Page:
Go Over the Insured Limit 

While some people fail to diversify by putting all their money in different money market accounts, others fail to diversify by putting all their money in one money market account. The people in the latter group can easily surpass the FDIC insured limit of $250,000. This mistake is a common one that all investors should avoid.

Rather than put all of your eggs in one basket, consider having multiple accounts to ensure all your money is insured. This suggestion also goes for families and estates with a lot of funds in MM accounts. One way to diversify your MM accounts is by dividing your money into three parts. The first part can be saved for the short term, usually one to three years. The second part can be saved for four to ten years. This type of saving is known as mid-term saving. Finally, you can also have a long-term saving of over ten years. 

Choosing this investment approach comes with many advantages. First, it makes it easier to separate and work towards achieving your short-term and long-term goals. It also helps build discipline, especially when you are saving for the long term, which will generally be longer and take more effort. You can also use this model for investing outside the money market. 

You can invest long-term in an annuity, life insurance, and bonds. Doing this gives you a diversified investment portfolio and helps you avoid a reduction in the value of your money if you keep it in cash. Also, you can invest short or mid-term in other investment vehicles that give you easier access to your money, just like MM accounts but have higher risks and returns. You have to be able to give your investment time to grow and bear the market volatility.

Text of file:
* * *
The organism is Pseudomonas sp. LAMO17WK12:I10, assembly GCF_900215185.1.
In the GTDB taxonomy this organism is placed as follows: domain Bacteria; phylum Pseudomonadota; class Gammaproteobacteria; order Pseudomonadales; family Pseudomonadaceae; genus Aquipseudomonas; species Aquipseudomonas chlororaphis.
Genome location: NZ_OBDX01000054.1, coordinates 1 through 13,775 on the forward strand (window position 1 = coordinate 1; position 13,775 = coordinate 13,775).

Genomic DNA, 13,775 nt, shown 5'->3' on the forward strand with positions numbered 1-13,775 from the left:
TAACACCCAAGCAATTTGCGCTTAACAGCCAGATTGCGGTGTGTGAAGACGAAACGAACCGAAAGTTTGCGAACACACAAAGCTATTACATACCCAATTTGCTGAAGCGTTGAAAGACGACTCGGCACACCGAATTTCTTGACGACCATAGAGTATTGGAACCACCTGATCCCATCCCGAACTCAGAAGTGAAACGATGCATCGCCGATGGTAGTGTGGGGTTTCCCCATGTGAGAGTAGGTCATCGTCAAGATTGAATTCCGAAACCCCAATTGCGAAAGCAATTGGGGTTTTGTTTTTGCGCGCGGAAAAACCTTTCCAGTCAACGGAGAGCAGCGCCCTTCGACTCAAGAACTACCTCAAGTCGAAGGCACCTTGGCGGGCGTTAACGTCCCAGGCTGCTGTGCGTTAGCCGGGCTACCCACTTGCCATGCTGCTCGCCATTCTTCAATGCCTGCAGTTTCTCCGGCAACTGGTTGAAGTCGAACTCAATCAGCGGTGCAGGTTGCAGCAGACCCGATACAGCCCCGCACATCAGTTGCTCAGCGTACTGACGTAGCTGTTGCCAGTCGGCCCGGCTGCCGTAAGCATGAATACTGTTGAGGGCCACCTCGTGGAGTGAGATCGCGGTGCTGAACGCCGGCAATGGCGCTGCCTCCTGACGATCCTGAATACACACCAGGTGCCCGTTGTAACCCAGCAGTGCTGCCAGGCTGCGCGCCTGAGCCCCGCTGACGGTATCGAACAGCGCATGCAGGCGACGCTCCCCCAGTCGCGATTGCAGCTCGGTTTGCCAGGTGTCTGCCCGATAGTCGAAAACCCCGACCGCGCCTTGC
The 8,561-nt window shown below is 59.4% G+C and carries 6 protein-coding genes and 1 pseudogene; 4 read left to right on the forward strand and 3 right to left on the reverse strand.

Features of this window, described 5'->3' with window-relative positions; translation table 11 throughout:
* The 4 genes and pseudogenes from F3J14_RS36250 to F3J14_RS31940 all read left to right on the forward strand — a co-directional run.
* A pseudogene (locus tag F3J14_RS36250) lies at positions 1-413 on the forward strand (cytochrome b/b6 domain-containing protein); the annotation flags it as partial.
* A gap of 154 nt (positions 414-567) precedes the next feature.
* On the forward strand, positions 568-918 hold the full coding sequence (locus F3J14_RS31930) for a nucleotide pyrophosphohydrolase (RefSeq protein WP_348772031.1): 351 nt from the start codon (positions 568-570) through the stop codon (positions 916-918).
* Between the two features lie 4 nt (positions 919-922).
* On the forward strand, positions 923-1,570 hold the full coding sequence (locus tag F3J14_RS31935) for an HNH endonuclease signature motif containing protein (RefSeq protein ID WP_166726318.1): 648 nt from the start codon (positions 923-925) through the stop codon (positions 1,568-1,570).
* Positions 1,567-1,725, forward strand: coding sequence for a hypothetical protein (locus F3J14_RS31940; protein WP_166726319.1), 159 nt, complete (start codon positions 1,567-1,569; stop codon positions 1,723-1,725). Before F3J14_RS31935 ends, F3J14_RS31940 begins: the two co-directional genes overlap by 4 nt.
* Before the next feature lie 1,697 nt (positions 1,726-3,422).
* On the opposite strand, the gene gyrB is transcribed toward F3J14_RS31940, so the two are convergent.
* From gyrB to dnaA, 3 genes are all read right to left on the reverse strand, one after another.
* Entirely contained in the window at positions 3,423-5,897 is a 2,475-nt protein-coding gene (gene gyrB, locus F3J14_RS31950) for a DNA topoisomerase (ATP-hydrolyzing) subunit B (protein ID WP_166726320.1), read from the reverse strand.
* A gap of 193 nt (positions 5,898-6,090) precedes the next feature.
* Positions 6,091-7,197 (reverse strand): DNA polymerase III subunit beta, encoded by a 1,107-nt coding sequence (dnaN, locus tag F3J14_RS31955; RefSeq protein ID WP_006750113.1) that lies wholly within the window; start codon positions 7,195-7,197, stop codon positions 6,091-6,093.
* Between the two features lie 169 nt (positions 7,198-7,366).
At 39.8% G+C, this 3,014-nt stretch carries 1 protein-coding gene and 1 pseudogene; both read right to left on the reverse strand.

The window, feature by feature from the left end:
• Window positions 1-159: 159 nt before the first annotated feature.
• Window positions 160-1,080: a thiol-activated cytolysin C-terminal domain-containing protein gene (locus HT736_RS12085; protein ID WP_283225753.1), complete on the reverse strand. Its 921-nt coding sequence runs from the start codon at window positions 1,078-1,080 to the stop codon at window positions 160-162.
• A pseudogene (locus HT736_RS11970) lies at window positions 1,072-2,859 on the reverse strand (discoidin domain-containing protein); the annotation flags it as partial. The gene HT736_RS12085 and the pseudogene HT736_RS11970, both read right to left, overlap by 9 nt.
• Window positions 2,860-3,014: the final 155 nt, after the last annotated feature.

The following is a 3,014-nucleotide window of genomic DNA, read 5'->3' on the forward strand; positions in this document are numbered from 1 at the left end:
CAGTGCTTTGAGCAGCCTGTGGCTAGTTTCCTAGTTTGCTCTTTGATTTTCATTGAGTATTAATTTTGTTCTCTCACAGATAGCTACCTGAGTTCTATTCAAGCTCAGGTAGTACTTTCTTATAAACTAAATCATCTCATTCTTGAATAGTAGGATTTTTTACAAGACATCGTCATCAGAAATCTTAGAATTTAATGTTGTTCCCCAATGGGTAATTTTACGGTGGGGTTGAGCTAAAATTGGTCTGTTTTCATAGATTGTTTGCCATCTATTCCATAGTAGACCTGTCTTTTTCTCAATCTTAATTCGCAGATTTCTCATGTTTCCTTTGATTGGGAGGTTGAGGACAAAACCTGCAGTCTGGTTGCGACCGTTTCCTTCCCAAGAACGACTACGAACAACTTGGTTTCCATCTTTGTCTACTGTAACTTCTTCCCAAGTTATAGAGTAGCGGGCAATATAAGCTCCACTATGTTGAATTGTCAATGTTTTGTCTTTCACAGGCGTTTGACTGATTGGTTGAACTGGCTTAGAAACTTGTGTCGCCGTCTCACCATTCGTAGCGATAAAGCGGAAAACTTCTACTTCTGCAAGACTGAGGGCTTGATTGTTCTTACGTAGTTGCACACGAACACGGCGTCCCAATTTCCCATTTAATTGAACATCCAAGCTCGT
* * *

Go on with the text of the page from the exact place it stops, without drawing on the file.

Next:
If you keep your money moving as much as you can, instead of placing it in a savings account, you would have increased chances of outpacing present and future inflation and protect your money from losing value. Whatever it is you do, ensure you completely understand what you are going into to make the best decision for yourself and your finances. 

Money markets present a great way to keep emergency funds and earn a small percentage of your money. However, your money is more likely to grow with a more diversified investment portfolio.

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About Don
Don Fletcher
Owner ARIS

I advocate for federal employees making the best benefit and retirement decisions for their unique situations. After a 25 year career in personal banking I saw a need for financial education and retirement planning for those approaching retirement. In recent years I have focused primarily on federal employee from both the CSRS & FERS systems. These federal employee face challenges in getting the information they need to make the best decisions for creating a successful retirement plan. I assist these individuals in navigating the retirement process. Read More